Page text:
As we remember our fallen men and women in uniform on Memorial Day Weekend, I think of my husband’s role as a soldier in the Korean War. He was just 20 years old when drafted into the army and had not been in the United States for even a year. His father died when he was eight-years old. He, his mother, sister, and two brothers were on the Soviets’ deportation list to Siberia because they were part of the intelligentsia. They were fortunate to escape Latvia as the Soviets were invading. But they had to leave everything behind except for the clothes on their backs and what they could carry in a few suitcases.
On a hill far away stood an old rugged cross,
The emblem of suffering and shame;
And I love that old cross where the dearest and best
For a world of lost sinners was slain. Continue reading The Old Rugged Cross
One thing we can learn from the resurrection of Jesus is that what looked like a dead end is just the beginning of new life. The same applies to the life cycle found in nature. Spring has arrived. Trees and plants are coming to life. Soon they will be in full bloom fulfilling the purpose for their existence. Continue reading Resurrected Life
This photo of the Grim Reaper fascinates me. It tells me most people are uninterested in him and are oblivious to him. No crowds form around him. The people sitting behind him and the woman walking and reading a book probably don’t see him and her surroundings. Continue reading The Grim Reaper
Someone has done something terrible to you. You can either forgive or not forgive the person who has wronged you.
Martin Luther King, Jr. said:
Mindful that hate is an evil and a dangerous force, we too often think of what it does to the person hated. But there is another side we must never overlook. Hate is just as injurious to the person who hates. Like an unchecked cancer, hate corrodes the personality and eats away its vital unity.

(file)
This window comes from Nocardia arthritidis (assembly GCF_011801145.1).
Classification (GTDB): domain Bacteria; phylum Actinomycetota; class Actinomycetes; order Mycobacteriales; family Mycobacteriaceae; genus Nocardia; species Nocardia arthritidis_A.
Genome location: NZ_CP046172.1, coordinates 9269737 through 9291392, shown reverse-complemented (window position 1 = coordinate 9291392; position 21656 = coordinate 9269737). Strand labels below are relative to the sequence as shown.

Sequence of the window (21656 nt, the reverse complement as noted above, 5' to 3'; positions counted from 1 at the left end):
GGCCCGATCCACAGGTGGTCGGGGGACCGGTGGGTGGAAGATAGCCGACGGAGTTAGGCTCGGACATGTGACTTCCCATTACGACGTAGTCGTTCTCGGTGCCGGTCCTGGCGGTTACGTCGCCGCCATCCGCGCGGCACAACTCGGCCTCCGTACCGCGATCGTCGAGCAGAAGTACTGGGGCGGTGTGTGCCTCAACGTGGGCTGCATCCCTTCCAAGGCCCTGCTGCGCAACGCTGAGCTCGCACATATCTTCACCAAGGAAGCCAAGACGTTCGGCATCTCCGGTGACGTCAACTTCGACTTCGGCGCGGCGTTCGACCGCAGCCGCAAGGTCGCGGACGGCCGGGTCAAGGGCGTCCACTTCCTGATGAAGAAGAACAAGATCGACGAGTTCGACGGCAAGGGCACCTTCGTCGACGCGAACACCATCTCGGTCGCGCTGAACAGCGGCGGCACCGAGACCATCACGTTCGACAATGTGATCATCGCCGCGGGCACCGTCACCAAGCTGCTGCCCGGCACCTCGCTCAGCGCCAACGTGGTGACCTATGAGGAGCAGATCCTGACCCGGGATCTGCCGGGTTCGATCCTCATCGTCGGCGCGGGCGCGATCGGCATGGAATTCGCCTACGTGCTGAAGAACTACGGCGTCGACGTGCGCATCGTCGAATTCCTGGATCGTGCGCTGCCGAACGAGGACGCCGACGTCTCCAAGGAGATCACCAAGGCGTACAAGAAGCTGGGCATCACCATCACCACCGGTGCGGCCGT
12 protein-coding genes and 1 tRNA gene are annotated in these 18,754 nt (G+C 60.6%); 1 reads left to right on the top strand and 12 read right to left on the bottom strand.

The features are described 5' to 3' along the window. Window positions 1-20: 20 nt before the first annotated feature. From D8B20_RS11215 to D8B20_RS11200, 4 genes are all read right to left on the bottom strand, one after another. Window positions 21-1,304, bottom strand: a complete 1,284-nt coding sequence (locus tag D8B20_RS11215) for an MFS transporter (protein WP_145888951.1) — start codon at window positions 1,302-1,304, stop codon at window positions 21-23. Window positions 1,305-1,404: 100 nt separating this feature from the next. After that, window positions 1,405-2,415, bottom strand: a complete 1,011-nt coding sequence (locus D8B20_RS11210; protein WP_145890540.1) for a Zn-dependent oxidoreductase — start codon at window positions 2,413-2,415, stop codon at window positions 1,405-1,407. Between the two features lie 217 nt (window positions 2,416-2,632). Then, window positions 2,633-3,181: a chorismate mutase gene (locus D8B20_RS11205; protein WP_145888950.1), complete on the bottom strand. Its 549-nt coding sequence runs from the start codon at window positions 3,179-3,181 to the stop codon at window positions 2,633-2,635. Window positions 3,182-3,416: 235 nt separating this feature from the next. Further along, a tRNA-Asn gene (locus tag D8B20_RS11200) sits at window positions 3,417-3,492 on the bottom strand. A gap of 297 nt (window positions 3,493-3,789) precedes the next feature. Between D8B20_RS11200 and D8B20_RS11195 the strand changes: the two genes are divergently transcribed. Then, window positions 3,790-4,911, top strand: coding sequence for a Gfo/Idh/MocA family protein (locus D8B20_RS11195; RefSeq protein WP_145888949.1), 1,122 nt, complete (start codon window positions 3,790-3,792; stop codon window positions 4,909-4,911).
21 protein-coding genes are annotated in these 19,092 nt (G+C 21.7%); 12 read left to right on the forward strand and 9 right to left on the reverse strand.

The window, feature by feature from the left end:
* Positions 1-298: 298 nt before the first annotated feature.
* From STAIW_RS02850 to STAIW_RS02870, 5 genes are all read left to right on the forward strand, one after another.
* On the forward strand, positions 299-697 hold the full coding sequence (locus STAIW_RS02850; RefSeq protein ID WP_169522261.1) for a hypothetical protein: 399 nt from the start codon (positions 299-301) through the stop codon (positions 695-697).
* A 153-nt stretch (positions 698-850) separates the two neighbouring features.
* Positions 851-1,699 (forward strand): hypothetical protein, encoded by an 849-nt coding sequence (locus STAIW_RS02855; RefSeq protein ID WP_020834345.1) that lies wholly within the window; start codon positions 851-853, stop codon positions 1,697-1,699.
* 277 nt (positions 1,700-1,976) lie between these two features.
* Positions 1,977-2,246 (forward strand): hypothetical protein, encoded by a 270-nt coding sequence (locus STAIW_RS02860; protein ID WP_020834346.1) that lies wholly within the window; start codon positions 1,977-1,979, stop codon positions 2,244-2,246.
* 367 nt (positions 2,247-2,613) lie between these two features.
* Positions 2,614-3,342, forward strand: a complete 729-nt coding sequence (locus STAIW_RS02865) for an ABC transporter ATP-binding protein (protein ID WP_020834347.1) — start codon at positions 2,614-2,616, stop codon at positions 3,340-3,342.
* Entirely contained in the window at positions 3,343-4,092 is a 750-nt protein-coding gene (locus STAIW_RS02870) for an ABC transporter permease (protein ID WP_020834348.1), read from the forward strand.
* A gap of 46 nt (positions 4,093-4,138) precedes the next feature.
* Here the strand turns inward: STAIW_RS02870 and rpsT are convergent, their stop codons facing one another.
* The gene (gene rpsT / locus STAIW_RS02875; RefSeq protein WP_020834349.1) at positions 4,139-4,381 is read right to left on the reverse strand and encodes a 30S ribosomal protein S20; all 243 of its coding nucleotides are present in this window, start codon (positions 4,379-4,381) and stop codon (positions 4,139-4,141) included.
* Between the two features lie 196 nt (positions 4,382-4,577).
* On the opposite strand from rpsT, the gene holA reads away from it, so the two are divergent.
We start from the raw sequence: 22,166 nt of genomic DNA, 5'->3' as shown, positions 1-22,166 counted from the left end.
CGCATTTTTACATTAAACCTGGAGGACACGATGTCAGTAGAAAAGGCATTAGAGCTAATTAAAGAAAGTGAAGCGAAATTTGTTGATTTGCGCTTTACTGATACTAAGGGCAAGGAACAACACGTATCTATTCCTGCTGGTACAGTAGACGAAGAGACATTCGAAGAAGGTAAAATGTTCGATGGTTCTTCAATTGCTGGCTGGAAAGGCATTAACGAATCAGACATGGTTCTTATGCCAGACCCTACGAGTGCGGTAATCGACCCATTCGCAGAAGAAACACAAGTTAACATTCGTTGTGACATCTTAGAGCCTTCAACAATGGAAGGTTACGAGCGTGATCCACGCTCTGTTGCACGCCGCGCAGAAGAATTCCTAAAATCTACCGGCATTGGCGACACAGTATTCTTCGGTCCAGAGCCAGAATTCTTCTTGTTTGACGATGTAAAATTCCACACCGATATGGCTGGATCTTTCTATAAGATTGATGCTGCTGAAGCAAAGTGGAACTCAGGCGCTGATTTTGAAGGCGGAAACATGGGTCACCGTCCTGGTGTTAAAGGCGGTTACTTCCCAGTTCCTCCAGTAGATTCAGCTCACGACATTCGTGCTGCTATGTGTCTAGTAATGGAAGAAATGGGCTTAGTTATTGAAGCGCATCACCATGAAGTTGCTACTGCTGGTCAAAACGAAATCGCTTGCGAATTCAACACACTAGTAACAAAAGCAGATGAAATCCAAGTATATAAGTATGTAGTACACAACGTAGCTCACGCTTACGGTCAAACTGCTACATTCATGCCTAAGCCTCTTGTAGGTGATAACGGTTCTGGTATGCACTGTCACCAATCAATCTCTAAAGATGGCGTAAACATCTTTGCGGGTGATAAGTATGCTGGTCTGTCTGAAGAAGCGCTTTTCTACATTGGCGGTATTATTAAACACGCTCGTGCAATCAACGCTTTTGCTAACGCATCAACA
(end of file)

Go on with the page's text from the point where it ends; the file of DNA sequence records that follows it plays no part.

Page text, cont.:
Hearing the roar of an overhead helicopter
My heart fills with sorrow.
Instinctively, I think I should seek shelter because
Images of starving and dismembered Yemeni civilians
Come to mind.
I see a child crying over his dead mother and sister.
Bombs have destroyed all surrounding buildings.
Their rubble litters the ground.
Poor child. What is your future? Will you have food to eat?
If you survive and grow to be a man,
Will you seek revenge from the destroyers?
Or will you with the help of other survivors
Be able to bring all power struggles to an end?
And will you and others be able to bring
Peace on earth and good will towards everyone?
Pharaoh and his people believe he is the god above all other gods and that he is in charge and no one dare challenge him. Moses knew Pharaoh would not recognize any gods of his slaves. He believes they are powerless, especially since their God cannot prevent their slavery.
Moses asks Pharaoh to allow the Israelites “to go a three days’ journey into the wilderness to sacrifice to the Lord our God, or he will fall upon us with pestilence or sword.” (Ex. 5:3) We learn that Pharaoh hardened his heart and does not let the Israelites go. Instead he increases their burdens in meeting their daily quota of making bricks.